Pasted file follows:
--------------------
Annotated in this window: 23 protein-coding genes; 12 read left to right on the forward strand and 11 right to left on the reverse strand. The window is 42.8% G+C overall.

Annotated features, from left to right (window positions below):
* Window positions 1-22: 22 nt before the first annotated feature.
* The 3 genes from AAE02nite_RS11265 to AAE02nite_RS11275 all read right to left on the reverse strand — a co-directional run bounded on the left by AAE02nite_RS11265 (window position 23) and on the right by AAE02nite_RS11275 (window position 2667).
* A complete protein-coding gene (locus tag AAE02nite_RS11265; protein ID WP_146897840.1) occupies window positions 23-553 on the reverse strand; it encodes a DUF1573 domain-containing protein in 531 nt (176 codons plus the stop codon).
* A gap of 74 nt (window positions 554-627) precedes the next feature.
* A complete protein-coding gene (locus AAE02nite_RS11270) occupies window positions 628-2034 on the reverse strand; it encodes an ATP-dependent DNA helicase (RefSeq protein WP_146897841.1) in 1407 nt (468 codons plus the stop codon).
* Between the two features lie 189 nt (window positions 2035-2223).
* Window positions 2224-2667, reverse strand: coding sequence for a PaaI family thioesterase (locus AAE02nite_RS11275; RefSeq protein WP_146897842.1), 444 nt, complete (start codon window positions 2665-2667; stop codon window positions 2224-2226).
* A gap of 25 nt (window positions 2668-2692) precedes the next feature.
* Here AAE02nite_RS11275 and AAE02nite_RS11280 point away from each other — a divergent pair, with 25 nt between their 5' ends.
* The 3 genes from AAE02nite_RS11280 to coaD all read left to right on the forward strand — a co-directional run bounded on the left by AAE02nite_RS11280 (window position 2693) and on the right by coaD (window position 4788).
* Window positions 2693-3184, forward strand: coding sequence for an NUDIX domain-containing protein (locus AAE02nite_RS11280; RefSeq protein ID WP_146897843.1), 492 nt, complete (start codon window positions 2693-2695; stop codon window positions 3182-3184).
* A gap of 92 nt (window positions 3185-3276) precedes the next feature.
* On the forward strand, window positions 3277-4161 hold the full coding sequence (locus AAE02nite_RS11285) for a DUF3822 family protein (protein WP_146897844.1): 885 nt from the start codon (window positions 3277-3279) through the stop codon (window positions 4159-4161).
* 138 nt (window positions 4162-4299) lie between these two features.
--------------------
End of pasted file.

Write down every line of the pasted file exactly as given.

Annotated in this window: 23 protein-coding genes; 12 read left to right on the forward strand and 11 right to left on the reverse strand. The window is 42.8% G+C overall.

Annotated features, from left to right (window positions below):
* Window positions 1-22: 22 nt before the first annotated feature.
* The 3 genes from AAE02nite_RS11265 to AAE02nite_RS11275 all read right to left on the reverse strand — a co-directional run bounded on the left by AAE02nite_RS11265 (window position 23) and on the right by AAE02nite_RS11275 (window position 2667).
* A complete protein-coding gene (locus tag AAE02nite_RS11265; protein ID WP_146897840.1) occupies window positions 23-553 on the reverse strand; it encodes a DUF1573 domain-containing protein in 531 nt (176 codons plus the stop codon).
* A gap of 74 nt (window positions 554-627) precedes the next feature.
* A complete protein-coding gene (locus AAE02nite_RS11270) occupies window positions 628-2034 on the reverse strand; it encodes an ATP-dependent DNA helicase (RefSeq protein WP_146897841.1) in 1407 nt (468 codons plus the stop codon).
* Between the two features lie 189 nt (window positions 2035-2223).
* Window positions 2224-2667, reverse strand: coding sequence for a PaaI family thioesterase (locus AAE02nite_RS11275; RefSeq protein WP_146897842.1), 444 nt, complete (start codon window positions 2665-2667; stop codon window positions 2224-2226).
* A gap of 25 nt (window positions 2668-2692) precedes the next feature.
* Here AAE02nite_RS11275 and AAE02nite_RS11280 point away from each other — a divergent pair, with 25 nt between their 5' ends.
* The 3 genes from AAE02nite_RS11280 to coaD all read left to right on the forward strand — a co-directional run bounded on the left by AAE02nite_RS11280 (window position 2693) and on the right by coaD (window position 4788).
* Window positions 2693-3184, forward strand: coding sequence for an NUDIX domain-containing protein (locus AAE02nite_RS11280; RefSeq protein ID WP_146897843.1), 492 nt, complete (start codon window positions 2693-2695; stop codon window positions 3182-3184).
* A gap of 92 nt (window positions 3185-3276) precedes the next feature.
* On the forward strand, window positions 3277-4161 hold the full coding sequence (locus AAE02nite_RS11285) for a DUF3822 family protein (protein WP_146897844.1): 885 nt from the start codon (window positions 3277-3279) through the stop codon (window positions 4159-4161).
* 138 nt (window positions 4162-4299) lie between these two features.